Deterrence and the Death Penalty: Partial Identification Analysis Using Repeated Cross Sections

41 Pages Posted: 23 Sep 2011

See all articles by Charles F. Manski

Charles F. Manski

Northwestern University - Department of Economics; National Bureau of Economic Research (NBER)

John V. Pepper

University of Virginia - Department of Economics

Date Written: September 2011

Abstract

Researchers have long used repeated cross sectional observations of homicide rates and sanctions to examine the deterrent effect of the adoption and implementation of death penalty statutes. The empirical literature, however, has failed to achieve consensus. A fundamental problem is that the outcomes of counterfactual policies are not observable. Hence, the data alone cannot identify the deterrent effect of capital punishment. How then should research proceed? It is tempting to impose assumptions strong enough to yield a definitive finding, but strong assumptions may be inaccurate and yield flawed conclusions. Instead, we study the identifying power of relatively weak assumptions restricting variation in treatment response across places and time. The results are findings of partial identification that bound the deterrent effect of capital punishment. By successively adding stronger identifying assumptions, we seek to make transparent how assumptions shape inference. We perform empirical analysis using state-level data in the United States in 1975 and 1977. Under the weakest restrictions, there is substantial ambiguity: we cannot rule out the possibility that having a death penalty statute substantially increases or decreases homicide. This ambiguity is reduced when we impose stronger assumptions, but inferences are sensitive to the maintained restrictions. Combining the data with some assumptions implies that the death penalty increases homicide, but other assumptions imply that the death penalty deters it.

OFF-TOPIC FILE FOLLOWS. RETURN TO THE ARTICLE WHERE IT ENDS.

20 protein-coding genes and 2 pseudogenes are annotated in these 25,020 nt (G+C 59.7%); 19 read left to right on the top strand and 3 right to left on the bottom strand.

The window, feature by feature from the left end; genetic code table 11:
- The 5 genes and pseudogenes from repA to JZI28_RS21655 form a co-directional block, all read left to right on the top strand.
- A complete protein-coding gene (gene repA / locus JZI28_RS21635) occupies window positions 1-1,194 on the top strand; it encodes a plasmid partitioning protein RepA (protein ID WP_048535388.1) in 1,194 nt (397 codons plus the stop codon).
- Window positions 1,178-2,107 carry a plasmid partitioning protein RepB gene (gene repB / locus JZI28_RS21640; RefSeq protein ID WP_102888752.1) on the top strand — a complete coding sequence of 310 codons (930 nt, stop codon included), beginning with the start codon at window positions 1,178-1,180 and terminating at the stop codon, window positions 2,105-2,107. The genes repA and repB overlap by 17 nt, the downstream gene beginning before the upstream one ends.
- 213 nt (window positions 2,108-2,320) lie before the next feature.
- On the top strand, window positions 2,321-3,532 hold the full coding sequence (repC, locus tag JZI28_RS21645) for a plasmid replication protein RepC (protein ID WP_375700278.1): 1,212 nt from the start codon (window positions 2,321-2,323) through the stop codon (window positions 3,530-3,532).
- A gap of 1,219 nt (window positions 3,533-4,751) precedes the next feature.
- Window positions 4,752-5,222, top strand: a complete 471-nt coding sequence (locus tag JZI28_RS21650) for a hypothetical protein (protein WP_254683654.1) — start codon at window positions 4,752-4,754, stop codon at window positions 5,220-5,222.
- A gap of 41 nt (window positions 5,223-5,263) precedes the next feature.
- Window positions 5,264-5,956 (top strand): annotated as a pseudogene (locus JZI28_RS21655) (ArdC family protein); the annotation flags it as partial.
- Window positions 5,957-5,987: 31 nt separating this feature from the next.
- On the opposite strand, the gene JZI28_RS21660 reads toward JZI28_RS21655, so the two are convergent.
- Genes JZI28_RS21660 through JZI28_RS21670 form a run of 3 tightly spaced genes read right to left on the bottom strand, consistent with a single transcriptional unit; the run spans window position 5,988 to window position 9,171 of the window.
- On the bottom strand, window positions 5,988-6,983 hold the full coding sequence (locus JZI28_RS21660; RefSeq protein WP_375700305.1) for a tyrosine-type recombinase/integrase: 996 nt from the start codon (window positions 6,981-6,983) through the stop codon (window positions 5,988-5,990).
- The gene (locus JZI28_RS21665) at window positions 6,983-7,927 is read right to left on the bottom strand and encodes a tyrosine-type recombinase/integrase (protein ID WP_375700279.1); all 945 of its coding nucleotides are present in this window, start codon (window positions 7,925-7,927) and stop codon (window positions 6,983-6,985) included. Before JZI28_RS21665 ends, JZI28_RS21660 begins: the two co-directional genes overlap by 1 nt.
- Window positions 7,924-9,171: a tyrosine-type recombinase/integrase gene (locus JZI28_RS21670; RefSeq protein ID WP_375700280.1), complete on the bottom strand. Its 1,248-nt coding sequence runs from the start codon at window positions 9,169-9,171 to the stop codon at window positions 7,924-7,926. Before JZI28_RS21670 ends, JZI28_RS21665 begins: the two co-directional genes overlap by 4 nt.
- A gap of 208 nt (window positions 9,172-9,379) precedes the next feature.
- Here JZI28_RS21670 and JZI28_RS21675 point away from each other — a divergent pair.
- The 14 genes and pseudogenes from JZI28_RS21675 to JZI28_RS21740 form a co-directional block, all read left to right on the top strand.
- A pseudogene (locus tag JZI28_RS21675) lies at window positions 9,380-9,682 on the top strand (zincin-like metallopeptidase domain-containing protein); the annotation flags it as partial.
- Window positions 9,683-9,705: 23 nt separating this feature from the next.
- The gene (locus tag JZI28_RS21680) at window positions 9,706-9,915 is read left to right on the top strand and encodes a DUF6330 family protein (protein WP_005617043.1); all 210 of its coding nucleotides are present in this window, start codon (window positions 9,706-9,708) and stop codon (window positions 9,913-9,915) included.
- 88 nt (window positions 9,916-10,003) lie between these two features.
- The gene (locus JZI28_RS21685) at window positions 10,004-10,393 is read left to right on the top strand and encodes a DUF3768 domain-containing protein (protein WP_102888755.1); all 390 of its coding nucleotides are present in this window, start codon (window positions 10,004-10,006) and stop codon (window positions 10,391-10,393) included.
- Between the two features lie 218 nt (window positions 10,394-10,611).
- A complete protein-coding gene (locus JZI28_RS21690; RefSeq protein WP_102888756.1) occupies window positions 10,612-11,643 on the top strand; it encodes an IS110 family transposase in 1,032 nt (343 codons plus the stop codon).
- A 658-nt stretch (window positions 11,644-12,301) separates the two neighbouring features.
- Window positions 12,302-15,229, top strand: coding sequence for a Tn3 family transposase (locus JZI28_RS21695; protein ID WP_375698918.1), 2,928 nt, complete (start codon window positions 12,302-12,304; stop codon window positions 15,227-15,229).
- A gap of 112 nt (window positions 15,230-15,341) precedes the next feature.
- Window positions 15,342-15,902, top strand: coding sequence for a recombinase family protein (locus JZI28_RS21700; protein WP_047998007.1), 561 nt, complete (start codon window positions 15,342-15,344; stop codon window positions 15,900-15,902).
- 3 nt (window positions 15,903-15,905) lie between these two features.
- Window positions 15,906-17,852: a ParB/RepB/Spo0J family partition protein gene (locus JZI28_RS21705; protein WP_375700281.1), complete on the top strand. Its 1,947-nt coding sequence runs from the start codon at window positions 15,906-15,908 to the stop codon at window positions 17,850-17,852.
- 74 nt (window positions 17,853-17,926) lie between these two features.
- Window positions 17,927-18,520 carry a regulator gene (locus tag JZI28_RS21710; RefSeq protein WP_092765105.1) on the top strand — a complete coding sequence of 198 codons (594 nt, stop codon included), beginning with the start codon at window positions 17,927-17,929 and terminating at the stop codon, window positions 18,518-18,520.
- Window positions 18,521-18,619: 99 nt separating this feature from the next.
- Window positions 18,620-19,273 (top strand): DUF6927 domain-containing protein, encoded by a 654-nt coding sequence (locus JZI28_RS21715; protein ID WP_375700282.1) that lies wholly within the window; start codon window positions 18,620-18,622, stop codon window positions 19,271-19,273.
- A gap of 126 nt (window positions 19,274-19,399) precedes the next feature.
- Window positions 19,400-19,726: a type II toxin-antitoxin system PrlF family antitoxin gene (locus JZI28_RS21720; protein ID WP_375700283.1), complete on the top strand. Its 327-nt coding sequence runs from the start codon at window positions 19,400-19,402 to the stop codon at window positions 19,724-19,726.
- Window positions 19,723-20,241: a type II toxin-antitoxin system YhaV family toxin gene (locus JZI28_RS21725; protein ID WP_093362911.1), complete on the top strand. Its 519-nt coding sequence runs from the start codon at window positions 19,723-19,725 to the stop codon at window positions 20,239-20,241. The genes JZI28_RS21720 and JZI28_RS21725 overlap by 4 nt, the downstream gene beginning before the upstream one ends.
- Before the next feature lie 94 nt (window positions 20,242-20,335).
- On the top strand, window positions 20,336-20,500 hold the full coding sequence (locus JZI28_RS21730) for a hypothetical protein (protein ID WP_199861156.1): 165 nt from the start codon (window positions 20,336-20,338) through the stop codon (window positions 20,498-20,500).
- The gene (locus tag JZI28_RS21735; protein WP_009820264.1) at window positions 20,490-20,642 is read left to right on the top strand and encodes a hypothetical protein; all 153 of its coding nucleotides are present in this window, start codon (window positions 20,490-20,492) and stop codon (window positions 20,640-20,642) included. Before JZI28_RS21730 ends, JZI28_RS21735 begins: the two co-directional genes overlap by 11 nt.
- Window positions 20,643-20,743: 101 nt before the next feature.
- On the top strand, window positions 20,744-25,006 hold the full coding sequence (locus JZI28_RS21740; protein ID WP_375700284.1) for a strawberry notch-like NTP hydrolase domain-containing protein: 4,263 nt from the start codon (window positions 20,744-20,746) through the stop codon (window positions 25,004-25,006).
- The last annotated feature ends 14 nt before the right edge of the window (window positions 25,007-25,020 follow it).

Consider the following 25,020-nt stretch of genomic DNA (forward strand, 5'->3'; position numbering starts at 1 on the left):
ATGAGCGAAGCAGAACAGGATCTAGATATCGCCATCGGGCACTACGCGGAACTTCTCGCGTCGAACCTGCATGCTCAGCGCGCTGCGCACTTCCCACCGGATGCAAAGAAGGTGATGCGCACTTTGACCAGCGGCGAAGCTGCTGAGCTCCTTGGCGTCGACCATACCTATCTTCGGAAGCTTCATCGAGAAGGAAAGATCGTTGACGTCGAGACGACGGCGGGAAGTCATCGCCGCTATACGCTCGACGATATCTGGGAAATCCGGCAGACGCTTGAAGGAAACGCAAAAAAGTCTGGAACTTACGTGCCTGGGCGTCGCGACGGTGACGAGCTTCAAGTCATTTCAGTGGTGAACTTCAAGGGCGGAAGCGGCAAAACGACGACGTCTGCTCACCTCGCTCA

Suggested Citation

Manski, Charles F. and Pepper, John V., Deterrence and the Death Penalty: Partial Identification Analysis Using Repeated Cross Sections (September 2011). NBER Working Paper No. w17455, Available at SSRN: https://ssrn.com/abstract=1932584

Charles F. Manski (Contact Author)

Northwestern University - Department of Economics ( email )

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John V. Pepper

University of Virginia - Department of Economics ( email )

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